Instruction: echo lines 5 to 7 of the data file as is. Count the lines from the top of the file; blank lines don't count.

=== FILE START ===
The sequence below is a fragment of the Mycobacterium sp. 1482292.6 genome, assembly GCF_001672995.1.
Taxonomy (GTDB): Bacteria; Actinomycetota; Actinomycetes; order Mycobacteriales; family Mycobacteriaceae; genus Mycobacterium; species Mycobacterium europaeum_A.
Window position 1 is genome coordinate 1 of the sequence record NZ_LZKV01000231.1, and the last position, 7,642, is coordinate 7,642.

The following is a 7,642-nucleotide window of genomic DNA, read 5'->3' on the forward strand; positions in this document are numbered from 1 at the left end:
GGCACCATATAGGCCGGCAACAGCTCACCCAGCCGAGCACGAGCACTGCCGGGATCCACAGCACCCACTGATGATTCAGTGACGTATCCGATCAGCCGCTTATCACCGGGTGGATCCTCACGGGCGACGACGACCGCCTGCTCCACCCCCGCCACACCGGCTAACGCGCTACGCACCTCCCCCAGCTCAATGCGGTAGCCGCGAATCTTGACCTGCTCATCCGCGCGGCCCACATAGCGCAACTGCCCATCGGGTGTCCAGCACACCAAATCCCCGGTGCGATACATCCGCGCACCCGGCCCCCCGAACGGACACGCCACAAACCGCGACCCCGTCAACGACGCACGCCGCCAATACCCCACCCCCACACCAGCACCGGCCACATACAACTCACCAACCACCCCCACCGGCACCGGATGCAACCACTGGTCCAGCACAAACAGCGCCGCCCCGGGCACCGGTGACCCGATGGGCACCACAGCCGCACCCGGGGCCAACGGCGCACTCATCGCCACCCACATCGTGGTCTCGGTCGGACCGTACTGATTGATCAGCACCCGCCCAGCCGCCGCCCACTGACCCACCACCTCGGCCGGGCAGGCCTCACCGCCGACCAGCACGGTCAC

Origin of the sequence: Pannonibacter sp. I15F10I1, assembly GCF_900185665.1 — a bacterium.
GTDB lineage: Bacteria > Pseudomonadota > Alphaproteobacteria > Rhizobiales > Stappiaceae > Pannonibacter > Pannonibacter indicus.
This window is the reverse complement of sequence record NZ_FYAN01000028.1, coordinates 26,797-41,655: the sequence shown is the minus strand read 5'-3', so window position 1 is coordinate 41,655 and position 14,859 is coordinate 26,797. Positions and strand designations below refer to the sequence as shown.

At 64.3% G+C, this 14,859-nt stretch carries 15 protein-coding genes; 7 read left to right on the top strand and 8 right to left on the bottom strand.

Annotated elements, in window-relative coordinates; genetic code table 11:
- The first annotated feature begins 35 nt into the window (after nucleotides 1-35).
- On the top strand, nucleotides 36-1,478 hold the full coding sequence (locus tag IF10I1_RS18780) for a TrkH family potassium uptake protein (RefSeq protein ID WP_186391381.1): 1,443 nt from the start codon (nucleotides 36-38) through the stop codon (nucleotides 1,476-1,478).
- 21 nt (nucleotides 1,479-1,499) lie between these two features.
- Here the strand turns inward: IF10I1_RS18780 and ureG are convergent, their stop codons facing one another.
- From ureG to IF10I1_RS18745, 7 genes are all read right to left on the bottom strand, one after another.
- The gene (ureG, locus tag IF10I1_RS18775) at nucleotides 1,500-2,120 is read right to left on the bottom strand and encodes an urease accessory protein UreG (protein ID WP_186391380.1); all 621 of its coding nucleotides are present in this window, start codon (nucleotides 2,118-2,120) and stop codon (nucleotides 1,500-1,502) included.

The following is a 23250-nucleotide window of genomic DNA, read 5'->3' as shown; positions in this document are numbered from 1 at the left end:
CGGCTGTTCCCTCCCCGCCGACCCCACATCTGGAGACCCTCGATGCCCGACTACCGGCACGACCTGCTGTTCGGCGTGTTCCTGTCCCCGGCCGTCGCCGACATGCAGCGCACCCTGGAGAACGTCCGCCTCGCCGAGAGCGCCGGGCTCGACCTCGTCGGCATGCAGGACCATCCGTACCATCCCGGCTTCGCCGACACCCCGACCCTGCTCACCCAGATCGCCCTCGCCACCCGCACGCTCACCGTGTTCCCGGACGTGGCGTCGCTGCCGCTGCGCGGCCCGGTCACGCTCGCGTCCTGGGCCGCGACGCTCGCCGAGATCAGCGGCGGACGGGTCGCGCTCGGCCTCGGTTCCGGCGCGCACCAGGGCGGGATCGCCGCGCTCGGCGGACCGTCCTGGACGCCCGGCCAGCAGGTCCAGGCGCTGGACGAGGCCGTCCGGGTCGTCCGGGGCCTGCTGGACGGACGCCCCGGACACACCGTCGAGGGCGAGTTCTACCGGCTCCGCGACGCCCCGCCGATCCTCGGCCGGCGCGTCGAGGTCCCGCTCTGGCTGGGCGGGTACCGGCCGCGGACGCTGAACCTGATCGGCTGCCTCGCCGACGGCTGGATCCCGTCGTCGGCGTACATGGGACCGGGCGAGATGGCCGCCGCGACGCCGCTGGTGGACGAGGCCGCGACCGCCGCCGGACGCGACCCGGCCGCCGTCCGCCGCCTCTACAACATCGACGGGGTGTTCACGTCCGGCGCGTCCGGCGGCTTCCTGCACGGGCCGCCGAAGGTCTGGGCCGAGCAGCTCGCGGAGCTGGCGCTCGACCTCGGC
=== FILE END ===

GGCACCATATAGGCCGGCAACAGCTCACCCAGCCGAGCACGAGCACTGCCGGGATCCACAGCACCCACTGATGATTCAGTGACGTATCCGATCAGCCGCTTATCACCGGGTGGATCCTCACGGGCGACGACGACCGCCTGCTCCACCCCCGCCACACCGGCTAACGCGCTACGCACCTCCCCCAGCTCAATGCGGTAGCCGCGAATCTTGACCTGCTCATCCGCGCGGCCCACATAGCGCAACTGCCCATCGGGTGTCCAGCACACCAAATCCCCGGTGCGATACATCCGCGCACCCGGCCCCCCGAACGGACACGCCACAAACCGCGACCCCGTCAACGACGCACGCCGCCAATACCCCACCCCCACACCAGCACCGGCCACATACAACTCACCAACCACCCCCACCGGCACCGGATGCAACCACTGGTCCAGCACAAACAGCGCCGCCCCGGGCACCGGTGACCCGATGGGCACCACAGCCGCACCCGGGGCCAACGGCGCACTCATCGCCACCCACATCGTGGTCTCGGTCGGACCGTACTGATTGATCAGCACCCGCCCAGCCGCCGCCCACTGACCCACCACCTCGGCCGGGCAGGCCTCACCGCCGACCAGCACGGTCAC

Origin of the sequence: Pannonibacter sp. I15F10I1, assembly GCF_900185665.1 — a bacterium.
GTDB lineage: Bacteria > Pseudomonadota > Alphaproteobacteria > Rhizobiales > Stappiaceae > Pannonibacter > Pannonibacter indicus.